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Communication Rescues Claim

October 31, 2017

Sometimes the long wait for a hearing can be put to good use.  Jessica Woodhouse of the Bath office of LawNY used the eight months between meeting her client and his hearing to coach him on how to better communicate with his medical sources, resulting in a fully favorable decision.

When Jessica first reviewed the claim, she was prepared to reject it.  The claimant’s seizures did not occur frequently enough to meet the epilepsy listing, and there were repeated references in the records of his failure to take his anti-seizure medication.  Nor had  he pursued recommended shoulder surgery.  But when Jessica met the 40-year-old claimant, she learned that many of the problems stemmed from his lack of communication with his medical providers. He had been afraid to undergo shoulder surgery because his neurologist and orthopedic surgeon had not communicated with each other about how to control his seizures post-surgery.  He had stopped going to appointments, frustrated by his failed attempts to get his providers to listen to him.  He also ascribed his forgotten medications to severe short-term memory problems: seizures were “rotting his brain.”

Jessica encouraged her client to attend his appointments, and suggested ways in which he could articulate his concerns to his doctors so they would be   reflected in the medical records.  Although the orthopedic surgeon was not responsive, the neurologist became much more helpful.  He started the client on new medication, which unfortunately also proved ineffective, but was well-documented.  He also referred the client for an independent cognitive evaluation that revealed significant short-term memory and executive functioning deficits.  Ultimately, the neurologist wrote a letter to the ALJ supporting the claim based on the claimant’s breakthrough seizures.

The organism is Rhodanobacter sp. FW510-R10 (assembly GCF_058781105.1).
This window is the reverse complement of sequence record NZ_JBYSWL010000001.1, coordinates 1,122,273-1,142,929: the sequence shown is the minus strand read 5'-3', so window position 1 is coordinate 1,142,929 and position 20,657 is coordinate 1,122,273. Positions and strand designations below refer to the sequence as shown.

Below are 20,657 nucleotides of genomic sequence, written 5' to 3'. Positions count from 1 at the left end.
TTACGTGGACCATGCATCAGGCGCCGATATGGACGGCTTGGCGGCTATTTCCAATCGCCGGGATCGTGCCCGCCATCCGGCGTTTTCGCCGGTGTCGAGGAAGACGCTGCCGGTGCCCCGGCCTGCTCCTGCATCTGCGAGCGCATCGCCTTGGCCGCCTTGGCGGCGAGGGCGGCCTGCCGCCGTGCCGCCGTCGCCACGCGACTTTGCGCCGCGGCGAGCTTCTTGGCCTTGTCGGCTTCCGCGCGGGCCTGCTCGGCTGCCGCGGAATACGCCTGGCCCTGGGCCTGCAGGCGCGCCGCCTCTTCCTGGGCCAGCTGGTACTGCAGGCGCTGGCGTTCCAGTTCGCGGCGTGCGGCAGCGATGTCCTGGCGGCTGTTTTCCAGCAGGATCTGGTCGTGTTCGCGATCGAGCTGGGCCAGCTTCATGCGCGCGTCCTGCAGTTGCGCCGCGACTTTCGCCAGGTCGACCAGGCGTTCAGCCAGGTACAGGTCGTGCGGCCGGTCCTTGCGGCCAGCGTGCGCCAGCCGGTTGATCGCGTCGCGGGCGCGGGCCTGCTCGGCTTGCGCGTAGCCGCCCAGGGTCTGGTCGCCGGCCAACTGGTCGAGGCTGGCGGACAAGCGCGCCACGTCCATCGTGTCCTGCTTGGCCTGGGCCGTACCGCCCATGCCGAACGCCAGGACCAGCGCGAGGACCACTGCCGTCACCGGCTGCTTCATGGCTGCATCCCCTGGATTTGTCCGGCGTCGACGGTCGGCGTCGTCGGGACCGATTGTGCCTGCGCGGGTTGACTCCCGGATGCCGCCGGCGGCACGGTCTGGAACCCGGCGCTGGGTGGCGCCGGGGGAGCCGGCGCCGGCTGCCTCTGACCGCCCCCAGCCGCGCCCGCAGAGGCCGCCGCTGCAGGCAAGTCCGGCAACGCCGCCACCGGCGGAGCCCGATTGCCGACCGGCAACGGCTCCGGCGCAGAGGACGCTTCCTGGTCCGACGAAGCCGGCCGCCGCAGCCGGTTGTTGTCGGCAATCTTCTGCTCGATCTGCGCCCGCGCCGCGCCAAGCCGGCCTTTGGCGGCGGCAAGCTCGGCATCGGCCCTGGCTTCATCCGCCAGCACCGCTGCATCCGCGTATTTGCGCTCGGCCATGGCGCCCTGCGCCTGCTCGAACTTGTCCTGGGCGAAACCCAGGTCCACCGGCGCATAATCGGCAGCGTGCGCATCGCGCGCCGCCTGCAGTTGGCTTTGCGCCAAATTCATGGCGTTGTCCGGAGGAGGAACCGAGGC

With the updated medical evidence and testimony, including testimony by the claimant’s girlfriend who had witnessed his seizures, the ALJ crafted a very limited residual functional capacity.  Even though the ALJ limited the claimant to light work, he found many other exertional and non-exertional restrictions based on the claimant’s shoulder problems, intermittent seizures, and cognitive deficits.  The addition to the RFC of “unexpected, unanticipated and unpredictable periods of off task time 3-12 times a year which would require basic first aid level attention and a period of convalescence totaling up to 75 minutes and that would interfere with the ability of co-workers in close proximity to perform their jobs” led to a response of “no jobs” from the vocational witness.

Jessica clearly went the extra mile and beyond, resulting in a favorable decision and ultimately better medical care for her client.

 





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